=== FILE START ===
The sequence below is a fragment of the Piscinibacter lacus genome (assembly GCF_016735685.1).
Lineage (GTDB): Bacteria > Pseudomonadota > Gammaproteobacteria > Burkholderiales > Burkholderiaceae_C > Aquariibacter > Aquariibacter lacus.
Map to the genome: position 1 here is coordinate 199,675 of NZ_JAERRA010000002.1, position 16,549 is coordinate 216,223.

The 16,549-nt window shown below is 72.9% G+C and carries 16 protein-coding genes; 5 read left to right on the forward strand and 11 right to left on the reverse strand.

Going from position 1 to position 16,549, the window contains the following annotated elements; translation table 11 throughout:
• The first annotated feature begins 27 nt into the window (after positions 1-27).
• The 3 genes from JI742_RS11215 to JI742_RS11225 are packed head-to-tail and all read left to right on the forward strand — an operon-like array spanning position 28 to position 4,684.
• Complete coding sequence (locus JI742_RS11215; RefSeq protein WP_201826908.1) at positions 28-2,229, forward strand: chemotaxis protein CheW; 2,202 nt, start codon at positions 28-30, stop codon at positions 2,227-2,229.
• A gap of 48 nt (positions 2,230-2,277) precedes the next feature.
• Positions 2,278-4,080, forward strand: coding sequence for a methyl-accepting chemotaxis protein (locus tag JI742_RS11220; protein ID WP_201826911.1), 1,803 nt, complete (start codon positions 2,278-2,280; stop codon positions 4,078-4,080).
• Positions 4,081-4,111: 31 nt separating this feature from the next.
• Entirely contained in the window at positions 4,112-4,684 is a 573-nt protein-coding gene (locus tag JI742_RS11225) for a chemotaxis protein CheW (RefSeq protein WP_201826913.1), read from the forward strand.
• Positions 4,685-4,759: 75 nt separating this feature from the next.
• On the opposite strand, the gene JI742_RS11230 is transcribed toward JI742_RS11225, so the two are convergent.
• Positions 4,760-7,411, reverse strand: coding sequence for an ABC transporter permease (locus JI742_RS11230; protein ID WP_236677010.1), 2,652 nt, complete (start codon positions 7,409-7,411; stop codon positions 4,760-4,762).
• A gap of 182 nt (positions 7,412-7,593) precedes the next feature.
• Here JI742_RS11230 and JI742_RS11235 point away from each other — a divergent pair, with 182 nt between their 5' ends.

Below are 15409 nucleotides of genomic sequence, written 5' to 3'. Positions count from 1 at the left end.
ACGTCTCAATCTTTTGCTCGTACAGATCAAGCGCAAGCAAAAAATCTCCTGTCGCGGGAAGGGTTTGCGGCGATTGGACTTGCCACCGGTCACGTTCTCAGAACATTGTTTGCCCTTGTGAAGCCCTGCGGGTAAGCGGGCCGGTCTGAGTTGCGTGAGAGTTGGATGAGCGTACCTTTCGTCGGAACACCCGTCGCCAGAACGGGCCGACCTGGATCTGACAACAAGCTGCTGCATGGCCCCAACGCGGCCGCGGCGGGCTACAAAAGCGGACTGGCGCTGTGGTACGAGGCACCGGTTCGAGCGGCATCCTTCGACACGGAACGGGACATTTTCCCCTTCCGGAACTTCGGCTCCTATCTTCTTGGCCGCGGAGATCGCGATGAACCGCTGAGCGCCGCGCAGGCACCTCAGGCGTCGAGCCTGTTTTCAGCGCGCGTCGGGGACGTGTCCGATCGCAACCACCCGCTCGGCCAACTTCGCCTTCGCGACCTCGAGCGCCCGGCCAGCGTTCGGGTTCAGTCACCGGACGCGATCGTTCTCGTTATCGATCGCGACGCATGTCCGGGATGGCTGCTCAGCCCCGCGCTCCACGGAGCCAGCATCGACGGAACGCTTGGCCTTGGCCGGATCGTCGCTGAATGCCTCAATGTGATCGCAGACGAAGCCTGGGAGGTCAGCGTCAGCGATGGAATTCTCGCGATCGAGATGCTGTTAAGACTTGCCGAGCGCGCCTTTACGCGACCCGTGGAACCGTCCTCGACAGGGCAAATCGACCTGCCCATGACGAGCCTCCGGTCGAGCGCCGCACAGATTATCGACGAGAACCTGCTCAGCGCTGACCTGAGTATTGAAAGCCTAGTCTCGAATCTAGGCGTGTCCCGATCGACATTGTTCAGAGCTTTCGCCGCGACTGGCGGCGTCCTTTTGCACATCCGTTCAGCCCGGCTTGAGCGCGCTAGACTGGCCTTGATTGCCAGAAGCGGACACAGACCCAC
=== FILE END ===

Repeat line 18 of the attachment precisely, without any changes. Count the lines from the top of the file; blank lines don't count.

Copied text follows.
Below are 15409 nucleotides of genomic sequence, written 5' to 3'. Positions count from 1 at the left end.